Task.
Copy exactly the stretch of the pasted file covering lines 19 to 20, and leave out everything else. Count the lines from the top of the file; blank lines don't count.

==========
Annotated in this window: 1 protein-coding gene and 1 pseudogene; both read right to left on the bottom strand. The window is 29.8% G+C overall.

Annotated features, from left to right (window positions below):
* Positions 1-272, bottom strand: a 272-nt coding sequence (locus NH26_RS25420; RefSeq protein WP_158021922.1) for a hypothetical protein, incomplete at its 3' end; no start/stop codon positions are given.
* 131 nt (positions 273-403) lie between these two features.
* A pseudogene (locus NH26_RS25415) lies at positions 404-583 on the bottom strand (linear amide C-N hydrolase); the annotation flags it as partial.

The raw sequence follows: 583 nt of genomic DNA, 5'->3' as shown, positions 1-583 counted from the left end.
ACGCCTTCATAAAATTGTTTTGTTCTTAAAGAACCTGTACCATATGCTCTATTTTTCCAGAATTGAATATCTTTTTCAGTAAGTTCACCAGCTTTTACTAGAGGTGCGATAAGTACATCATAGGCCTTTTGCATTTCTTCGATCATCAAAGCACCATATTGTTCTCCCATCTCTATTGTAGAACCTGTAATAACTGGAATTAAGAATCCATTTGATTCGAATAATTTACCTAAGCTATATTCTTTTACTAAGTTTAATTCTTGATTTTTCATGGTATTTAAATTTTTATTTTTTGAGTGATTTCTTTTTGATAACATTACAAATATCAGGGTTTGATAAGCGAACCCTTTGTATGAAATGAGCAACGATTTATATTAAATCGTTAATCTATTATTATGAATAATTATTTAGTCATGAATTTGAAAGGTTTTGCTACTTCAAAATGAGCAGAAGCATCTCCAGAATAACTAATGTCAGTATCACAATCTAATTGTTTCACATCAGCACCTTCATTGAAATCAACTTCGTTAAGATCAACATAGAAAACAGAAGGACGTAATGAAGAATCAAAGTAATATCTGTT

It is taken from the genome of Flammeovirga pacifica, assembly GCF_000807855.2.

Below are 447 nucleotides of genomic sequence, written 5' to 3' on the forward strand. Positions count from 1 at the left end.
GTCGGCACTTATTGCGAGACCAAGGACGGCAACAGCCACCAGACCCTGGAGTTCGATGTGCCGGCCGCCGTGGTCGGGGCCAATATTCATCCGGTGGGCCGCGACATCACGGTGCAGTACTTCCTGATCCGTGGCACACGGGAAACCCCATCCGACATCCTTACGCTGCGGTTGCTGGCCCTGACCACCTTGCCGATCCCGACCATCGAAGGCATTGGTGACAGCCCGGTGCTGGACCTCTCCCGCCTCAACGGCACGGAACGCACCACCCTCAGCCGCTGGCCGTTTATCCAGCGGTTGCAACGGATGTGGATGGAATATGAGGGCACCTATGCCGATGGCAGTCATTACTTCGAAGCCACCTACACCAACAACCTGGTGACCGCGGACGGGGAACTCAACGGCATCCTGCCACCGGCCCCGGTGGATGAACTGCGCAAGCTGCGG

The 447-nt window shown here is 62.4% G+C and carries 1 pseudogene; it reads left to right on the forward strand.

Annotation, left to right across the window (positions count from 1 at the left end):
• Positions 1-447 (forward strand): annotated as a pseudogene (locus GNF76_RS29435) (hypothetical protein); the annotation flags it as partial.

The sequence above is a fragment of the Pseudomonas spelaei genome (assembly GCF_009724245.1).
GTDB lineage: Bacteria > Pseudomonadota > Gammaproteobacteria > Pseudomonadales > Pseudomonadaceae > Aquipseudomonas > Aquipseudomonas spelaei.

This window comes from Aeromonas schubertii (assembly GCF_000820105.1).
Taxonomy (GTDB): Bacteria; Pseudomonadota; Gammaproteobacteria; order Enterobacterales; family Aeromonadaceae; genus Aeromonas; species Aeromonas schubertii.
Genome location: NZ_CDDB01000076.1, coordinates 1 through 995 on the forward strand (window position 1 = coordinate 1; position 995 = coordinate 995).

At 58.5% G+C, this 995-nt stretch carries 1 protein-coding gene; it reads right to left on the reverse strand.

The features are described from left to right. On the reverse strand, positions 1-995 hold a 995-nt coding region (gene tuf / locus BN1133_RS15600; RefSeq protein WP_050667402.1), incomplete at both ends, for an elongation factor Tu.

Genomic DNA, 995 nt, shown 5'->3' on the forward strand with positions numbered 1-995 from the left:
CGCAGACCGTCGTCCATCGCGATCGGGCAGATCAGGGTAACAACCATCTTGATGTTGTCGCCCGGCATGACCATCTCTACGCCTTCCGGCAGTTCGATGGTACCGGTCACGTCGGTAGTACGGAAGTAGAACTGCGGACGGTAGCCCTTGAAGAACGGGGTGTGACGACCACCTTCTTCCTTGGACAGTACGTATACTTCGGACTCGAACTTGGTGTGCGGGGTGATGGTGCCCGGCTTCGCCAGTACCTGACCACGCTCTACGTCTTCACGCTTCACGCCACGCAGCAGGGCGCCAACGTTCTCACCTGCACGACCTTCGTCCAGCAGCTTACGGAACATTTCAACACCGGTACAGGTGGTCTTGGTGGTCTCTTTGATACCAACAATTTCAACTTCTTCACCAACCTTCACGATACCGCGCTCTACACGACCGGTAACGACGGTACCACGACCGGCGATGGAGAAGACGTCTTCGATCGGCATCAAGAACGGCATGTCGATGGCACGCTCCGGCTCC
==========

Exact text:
At 58.5% G+C, this 995-nt stretch carries 1 protein-coding gene; it reads right to left on the reverse strand.

The features are described from left to right. On the reverse strand, positions 1-995 hold a 995-nt coding region (gene tuf / locus BN1133_RS15600; RefSeq protein WP_050667402.1), incomplete at both ends, for an elongation factor Tu.